First few Article Sentences
When it comes to retirement planning, physicians have opportunities and challenges that are unique to their career paths. Compared to similarly compensated professionals, they generally have a higher level of job security and predictability of income as well as low unemployment rates. According to the Bureau of Labor Statistics, market demand for physicians and surgeons is projected to grow 18 percent over the next decade, well above the national average of 11 percent. Therefore, very few physicians face any substantial period of unemployment or loss of income once they begin working.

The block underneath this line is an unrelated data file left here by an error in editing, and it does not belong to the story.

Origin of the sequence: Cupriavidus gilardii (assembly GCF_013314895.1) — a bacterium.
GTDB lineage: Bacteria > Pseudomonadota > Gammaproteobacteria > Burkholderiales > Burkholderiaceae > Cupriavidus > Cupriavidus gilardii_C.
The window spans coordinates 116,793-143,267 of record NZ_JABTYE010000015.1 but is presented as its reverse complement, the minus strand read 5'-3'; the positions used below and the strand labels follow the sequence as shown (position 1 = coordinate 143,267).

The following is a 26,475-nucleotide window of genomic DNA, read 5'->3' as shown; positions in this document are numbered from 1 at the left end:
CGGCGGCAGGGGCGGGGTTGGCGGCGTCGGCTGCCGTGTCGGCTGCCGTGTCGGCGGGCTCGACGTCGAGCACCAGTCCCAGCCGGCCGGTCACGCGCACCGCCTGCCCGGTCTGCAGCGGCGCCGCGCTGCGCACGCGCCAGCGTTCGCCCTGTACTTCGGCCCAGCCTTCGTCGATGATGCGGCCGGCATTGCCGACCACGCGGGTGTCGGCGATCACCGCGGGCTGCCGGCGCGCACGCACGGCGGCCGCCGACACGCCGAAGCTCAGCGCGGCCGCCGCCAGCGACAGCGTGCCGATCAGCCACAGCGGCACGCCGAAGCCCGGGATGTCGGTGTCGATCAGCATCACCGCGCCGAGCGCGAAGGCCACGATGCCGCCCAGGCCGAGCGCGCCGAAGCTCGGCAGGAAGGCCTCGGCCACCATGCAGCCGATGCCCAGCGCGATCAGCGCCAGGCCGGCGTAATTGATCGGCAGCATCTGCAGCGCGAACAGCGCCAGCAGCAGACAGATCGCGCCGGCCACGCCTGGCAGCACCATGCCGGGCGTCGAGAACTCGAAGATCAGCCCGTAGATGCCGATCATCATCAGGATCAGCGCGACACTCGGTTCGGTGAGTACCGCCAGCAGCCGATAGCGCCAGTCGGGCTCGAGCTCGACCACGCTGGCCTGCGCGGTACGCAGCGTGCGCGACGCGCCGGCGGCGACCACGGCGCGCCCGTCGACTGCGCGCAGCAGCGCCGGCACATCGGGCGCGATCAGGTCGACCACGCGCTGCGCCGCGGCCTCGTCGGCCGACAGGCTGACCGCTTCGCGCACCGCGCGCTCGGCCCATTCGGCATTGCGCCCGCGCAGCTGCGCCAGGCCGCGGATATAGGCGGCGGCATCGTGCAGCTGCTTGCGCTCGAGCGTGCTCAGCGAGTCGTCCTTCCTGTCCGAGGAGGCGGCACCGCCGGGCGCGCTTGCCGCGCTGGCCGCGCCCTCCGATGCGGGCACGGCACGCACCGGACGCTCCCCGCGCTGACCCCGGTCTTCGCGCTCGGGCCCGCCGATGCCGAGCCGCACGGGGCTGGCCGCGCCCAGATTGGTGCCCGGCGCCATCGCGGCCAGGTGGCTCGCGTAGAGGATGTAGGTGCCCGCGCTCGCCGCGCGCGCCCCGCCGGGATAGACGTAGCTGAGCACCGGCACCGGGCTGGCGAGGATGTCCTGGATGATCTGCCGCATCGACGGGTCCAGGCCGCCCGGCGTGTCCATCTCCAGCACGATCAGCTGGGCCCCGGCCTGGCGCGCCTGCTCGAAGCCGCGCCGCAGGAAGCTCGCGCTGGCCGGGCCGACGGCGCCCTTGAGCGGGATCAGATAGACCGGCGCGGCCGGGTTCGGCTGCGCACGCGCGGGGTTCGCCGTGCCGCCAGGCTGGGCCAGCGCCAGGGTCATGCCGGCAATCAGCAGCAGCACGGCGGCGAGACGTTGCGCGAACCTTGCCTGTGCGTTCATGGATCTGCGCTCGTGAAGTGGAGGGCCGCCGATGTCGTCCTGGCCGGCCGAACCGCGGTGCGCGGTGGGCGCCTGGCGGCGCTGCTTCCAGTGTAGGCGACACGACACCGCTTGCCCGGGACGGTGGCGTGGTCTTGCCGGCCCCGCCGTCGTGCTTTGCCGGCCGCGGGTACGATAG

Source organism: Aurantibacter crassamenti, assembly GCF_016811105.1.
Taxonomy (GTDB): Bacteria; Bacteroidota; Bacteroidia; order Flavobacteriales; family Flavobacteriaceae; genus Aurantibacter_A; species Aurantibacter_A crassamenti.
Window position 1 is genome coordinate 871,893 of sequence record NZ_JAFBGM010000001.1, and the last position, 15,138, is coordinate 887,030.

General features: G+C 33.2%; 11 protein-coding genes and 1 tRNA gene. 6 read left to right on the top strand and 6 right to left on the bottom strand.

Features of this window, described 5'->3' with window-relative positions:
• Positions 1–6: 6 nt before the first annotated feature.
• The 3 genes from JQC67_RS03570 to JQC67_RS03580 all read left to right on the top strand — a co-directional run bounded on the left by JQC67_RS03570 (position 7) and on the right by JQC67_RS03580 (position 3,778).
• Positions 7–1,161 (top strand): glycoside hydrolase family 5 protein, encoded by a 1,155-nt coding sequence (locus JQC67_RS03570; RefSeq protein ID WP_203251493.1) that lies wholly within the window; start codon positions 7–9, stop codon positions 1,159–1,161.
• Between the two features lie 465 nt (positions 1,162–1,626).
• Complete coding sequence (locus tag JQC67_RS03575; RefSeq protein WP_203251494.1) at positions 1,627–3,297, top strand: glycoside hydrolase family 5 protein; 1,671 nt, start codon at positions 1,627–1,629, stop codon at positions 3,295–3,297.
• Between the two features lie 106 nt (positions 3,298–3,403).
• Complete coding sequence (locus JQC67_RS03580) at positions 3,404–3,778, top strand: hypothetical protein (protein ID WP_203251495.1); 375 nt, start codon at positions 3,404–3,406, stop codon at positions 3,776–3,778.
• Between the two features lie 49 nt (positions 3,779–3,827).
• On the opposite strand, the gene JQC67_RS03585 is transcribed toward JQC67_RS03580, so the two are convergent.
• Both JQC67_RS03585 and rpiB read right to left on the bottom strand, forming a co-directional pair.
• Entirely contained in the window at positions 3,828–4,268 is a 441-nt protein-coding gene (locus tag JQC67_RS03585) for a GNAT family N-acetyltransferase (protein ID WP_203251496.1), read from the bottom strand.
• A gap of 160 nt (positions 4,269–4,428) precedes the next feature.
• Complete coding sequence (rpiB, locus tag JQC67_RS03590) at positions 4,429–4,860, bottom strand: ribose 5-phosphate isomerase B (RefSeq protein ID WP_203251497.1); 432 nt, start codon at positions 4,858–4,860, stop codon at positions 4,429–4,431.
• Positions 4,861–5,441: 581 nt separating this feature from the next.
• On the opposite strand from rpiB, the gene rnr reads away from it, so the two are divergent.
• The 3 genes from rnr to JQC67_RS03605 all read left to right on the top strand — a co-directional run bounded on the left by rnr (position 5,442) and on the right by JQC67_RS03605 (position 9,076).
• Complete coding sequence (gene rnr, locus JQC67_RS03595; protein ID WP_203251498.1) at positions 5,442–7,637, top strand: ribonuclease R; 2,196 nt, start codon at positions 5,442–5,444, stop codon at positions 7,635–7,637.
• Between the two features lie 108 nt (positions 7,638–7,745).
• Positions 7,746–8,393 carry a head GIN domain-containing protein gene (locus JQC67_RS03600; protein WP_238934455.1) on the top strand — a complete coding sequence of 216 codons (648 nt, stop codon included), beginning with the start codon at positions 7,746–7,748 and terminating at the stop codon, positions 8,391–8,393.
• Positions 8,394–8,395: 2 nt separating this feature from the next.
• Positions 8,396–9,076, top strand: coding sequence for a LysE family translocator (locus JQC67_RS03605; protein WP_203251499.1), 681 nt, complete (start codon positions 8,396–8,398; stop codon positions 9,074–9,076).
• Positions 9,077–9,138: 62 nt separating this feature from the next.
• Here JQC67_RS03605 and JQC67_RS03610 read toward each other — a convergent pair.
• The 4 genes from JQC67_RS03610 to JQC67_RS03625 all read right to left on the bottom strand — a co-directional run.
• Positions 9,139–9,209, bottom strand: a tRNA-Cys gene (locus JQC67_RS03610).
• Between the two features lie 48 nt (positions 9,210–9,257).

Physicians often get a late start on retirement savings due to extensive graduate studies and residency training. Moreover, most physicians have substantial student debt that must be addressed as soon as they begin working. The average debt among 2013 medical school graduates was $169,900 according to the AAMC. This burden reallocates money that might otherwise be put aside for retirement savings.